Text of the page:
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Polar Vantage V2 tests

Unlock Your Progress With These Polar Vantage V2 Tests

Want to understand the impact your training has? It turns out you don’t need to be a professional athlete to gain the essential insights that testing provides. By regularly tracking your progress with these easy-to-use Polar Vantage V2 tests, you can maximize your training and recovery by accessing the data you need.

And the best part? Your Vantage V2 does all the hard work for you – tracking and calculating your performance, so all you need to do is pay attention to the results.

Here’s your guide to the range of Polar Vantage V2 tests – the how, when, and why for each one. 


Polar’s Running Performance Test provides a convenient, reproducible, and cost-effective way to follow your running progress. Use this test as a means of tracking your improvements in running performance and determine your training zones – heart rate, speed, and power. All you need is a track and a pair of running shoes!

How does the Running Performance Test work?

Simply put, you follow a target speed that increases gradually throughout the test. 

Running Performance Test is a great companion for Running Power. When your speed and power zones are set correctly, you will be well-advised to complete diverse training sessions, ranging from endurance runs to high-intensity and speed interval training.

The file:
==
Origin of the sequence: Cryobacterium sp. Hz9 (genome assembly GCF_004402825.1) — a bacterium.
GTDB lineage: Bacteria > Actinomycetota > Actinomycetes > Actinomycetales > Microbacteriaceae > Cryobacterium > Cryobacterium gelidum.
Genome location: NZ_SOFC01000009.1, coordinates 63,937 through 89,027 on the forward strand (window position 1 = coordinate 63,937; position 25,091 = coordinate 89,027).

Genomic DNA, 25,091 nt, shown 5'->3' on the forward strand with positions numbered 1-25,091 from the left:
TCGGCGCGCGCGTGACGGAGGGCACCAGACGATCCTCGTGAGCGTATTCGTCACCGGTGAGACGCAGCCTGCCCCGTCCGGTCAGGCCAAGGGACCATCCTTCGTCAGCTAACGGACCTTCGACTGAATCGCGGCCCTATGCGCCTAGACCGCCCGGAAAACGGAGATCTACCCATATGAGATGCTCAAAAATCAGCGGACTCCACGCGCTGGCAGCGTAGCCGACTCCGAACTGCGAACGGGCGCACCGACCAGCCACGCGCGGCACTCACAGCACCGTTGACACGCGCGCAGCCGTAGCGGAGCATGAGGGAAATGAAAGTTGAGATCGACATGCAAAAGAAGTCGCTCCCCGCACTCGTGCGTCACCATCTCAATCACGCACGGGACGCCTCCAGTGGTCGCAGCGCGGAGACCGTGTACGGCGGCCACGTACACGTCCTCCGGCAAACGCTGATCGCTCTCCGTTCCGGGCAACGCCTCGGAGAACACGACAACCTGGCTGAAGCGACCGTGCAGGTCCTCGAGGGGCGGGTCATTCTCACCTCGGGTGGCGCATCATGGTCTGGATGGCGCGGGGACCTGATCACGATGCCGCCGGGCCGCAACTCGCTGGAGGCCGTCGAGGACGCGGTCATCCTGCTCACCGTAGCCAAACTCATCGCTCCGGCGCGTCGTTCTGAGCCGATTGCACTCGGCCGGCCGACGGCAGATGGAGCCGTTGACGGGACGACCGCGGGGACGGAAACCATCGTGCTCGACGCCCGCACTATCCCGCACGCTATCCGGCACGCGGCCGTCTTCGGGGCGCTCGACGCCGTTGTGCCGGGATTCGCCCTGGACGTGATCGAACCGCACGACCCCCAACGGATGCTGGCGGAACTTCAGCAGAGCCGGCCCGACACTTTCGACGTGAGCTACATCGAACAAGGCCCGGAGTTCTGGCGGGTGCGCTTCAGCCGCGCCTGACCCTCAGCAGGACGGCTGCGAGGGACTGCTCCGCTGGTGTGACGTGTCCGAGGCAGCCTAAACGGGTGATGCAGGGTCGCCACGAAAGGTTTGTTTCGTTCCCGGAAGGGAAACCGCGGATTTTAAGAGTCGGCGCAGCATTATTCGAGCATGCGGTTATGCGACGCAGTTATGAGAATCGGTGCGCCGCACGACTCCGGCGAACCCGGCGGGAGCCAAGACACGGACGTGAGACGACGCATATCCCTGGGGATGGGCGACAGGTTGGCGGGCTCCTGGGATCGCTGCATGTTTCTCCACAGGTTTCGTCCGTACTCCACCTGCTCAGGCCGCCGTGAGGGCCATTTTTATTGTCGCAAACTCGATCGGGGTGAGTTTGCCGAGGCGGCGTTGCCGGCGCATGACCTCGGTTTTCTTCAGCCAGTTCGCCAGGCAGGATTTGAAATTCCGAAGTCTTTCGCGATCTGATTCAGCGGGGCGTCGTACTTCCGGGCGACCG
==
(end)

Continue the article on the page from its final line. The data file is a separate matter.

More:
Jussi Peltonen, Senior Researcher at Polar

The initial target speed is set to 6 km/h (10 min/km), a walking pace for most people, to allow runners of all abilities to take the test. Advanced runners may increase this initial speed up to 15 km/h (4 min/km) in the test settings. 

The rate of change for the target speed remains constant throughout the test – 1 km/h (60 min/km) for every 100 seconds – no matter what speed you begin with.

The test can be finished when 85% of your Maximum Heart Rate (HRmax) has been achieved and 6 minutes have elapsed. To give you a practical example: if your HRmax is 193 BPM, you’ll be able to finish the sub-maximal test when reaching 164 BPM.

However, you can continue the test until exhaustion to determine your running performance with the highest possible accuracy and update your HRmax. 

How do I take the running test?

Watch this video for a step-by-step guide to setting up and taking Polar’s Running Performance Test.

Does the Vantage V2 guide me during the running test?

The Running Performance Test is a speed-guided test, which means that you must follow the target speed as precisely as possible. To keep the right pace, Polar Vantage V2 has a speedometer as a visible aid, and vibration/audio signals warn you whether you are going too fast or slow. 

A weak signal is given when the current and target speed difference is more than ±1 km/h (60 min/km). If the difference exceeds ±2 km/h (30 min/km), a stronger signal follows this. 

If your speed varies more than ± 3 km/h (20 min/km), the test is automatically aborted unless the target speed is restored within 10 seconds.